The first international gathering of researchers held on this subject was in 1967, sponsored by the National Institute of Mental Health (NIMH) and U.S. Public Health Service. It was an interdisciplinary group of specialists – from ethnobotanists to neuroscientists – gathered in one place to share their findings on a topic that was gaining widespread interest: The use of psychoactive plants in indigenous societies. The War on Drugs which intervened slowed advances in this field.Certain plants have long been known to contain healing properties and used to treat everything from depression and addiction, to aiding in on one’s own spiritual well-being for hundreds of years. Can Western medicine find new cures for human ailments by tapping into indigenous plant wisdom? And why the particular interest in the plants with psychoactive properties? These two conference volume proceedings provide an abundance of answers.
Research, however, has continued, and in the fifty years since that first conference, new and significant discoveries have been made. A new generation of researchers, many inspired by the giants present at that first conference, has continued to investigate the outer limits of ethno-psychopharmacology. At the same time, there has been a sea change in public and medical perceptions of psychedelics. There is now a renaissance in research, and some of these agents are actively being investigated for their therapeutic potential. They are no longer as stigmatized as they have been in the past, although they remain controversial. There still remains much work to do in this field, and many significant discoveries remain to be made.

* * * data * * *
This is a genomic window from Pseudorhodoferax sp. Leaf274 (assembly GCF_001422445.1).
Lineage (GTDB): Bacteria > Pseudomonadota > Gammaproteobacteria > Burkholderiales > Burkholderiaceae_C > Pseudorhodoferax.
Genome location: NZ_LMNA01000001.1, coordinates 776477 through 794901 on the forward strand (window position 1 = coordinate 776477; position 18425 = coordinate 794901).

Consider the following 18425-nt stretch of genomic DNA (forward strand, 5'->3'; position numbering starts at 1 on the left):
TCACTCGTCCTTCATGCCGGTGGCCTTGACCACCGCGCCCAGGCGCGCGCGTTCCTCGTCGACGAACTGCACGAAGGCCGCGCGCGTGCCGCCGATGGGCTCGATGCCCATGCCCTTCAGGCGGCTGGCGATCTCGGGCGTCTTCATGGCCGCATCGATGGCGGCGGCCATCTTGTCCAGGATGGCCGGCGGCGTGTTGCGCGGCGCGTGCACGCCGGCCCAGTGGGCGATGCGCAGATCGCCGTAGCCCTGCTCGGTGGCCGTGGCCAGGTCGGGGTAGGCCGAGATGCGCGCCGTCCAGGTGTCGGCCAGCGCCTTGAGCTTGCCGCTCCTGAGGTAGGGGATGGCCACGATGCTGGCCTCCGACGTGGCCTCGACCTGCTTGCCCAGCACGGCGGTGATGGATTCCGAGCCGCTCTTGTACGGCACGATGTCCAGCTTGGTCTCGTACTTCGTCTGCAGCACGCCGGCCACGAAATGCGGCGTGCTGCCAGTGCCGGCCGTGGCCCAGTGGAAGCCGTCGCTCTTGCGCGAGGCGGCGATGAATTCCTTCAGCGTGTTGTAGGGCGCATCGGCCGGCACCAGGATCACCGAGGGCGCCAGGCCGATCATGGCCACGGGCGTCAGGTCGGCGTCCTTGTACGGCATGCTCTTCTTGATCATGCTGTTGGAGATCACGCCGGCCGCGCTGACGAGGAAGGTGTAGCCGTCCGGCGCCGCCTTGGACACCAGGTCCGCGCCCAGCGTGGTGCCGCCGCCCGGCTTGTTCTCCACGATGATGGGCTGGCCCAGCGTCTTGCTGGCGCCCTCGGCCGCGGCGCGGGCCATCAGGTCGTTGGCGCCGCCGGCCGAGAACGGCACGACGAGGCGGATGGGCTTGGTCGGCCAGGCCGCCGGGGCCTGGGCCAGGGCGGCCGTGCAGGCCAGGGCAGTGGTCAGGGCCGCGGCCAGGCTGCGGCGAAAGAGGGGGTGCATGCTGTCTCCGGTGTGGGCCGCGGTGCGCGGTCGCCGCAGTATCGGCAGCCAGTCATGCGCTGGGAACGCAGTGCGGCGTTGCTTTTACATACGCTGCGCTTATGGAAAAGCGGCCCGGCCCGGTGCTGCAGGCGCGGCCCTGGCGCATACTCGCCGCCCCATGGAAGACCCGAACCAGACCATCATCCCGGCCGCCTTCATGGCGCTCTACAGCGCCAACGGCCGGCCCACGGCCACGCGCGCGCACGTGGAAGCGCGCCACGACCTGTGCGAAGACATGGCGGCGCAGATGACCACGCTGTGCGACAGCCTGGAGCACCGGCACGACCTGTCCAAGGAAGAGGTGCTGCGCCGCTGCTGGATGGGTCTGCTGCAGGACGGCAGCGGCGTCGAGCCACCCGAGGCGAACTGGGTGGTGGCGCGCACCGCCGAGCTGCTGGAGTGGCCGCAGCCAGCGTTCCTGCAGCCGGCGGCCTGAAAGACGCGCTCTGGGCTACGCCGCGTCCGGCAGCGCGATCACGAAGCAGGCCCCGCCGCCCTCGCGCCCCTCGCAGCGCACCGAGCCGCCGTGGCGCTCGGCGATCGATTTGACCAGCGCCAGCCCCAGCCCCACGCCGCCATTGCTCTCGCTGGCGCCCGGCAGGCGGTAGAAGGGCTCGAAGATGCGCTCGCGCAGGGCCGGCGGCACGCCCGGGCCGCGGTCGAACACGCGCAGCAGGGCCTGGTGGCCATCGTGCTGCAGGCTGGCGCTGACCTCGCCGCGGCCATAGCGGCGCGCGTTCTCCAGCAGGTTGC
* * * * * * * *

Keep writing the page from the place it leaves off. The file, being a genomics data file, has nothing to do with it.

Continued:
So, in June of 2017, once again specialists from around the world in fields of ethnopharmacology, chemistry, botany, and anthropology gathered to discuss their research and findings in a setting that encouraged the free and frank exchange of information and ideas on the last 50 years of research, and assess the current and possible futures for research in ethnopsychopharmacology. The papers given at the 2017 Symposium, organized by Dr. Dennis McKenna, in a handsome two-volume boxed collectors’ set represents perhaps the most significant body of knowledge in this interdisciplinary field available.
About Dennis McKenna: He is an icon among psychedelic explorers, working to inspire the next generation of ethnobotanists in the search for new medicines for the benefit of humanity and the preservation of the biosphere that produces what is apparent from reading these papers – a rich pharmacopoeia of medicines.
Essential for academic libraries, pharmaceutical and ethnobotanical collections.